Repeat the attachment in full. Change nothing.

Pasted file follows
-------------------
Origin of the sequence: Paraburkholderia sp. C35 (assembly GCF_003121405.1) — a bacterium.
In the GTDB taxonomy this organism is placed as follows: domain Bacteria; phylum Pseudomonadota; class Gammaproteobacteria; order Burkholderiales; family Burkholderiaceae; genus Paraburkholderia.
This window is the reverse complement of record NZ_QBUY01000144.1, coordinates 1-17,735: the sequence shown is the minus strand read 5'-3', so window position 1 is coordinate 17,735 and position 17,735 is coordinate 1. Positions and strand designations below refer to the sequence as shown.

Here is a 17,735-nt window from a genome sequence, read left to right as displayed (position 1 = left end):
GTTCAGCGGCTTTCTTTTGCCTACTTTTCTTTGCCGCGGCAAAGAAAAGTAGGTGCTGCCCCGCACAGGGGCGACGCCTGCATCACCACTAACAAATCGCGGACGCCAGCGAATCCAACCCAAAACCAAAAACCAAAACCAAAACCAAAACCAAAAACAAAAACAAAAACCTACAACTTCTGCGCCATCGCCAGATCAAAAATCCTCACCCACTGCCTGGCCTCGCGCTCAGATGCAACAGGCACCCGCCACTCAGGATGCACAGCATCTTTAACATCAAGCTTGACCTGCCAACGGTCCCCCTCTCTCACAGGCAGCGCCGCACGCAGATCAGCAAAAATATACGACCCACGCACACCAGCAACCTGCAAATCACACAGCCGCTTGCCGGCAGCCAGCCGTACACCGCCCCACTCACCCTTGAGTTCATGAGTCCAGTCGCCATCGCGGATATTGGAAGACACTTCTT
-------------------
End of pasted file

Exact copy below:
Origin of the sequence: Paraburkholderia sp. C35 (assembly GCF_003121405.1) — a bacterium.
In the GTDB taxonomy this organism is placed as follows: domain Bacteria; phylum Pseudomonadota; class Gammaproteobacteria; order Burkholderiales; family Burkholderiaceae; genus Paraburkholderia.
This window is the reverse complement of record NZ_QBUY01000144.1, coordinates 1-17,735: the sequence shown is the minus strand read 5'-3', so window position 1 is coordinate 17,735 and position 17,735 is coordinate 1. Positions and strand designations below refer to the sequence as shown.

Here is a 17,735-nt window from a genome sequence, read left to right as displayed (position 1 = left end):
GTTCAGCGGCTTTCTTTTGCCTACTTTTCTTTGCCGCGGCAAAGAAAAGTAGGTGCTGCCCCGCACAGGGGCGACGCCTGCATCACCACTAACAAATCGCGGACGCCAGCGAATCCAACCCAAAACCAAAAACCAAAACCAAAACCAAAACCAAAAACAAAAACAAAAACCTACAACTTCTGCGCCATCGCCAGATCAAAAATCCTCACCCACTGCCTGGCCTCGCGCTCAGATGCAACAGGCACCCGCCACTCAGGATGCACAGCATCTTTAACATCAAGCTTGACCTGCCAACGGTCCCCCTCTCTCACAGGCAGCGCCGCACGCAGATCAGCAAAAATATACGACCCACGCACACCAGCAACCTGCAAATCACACAGCCGCTTGCCGGCAGCCAGCCGTACACCGCCCCACTCACCCTTGAGTTCATGAGTCCAGTCGCCATCGCGGATATTGGAAGACACTTCTT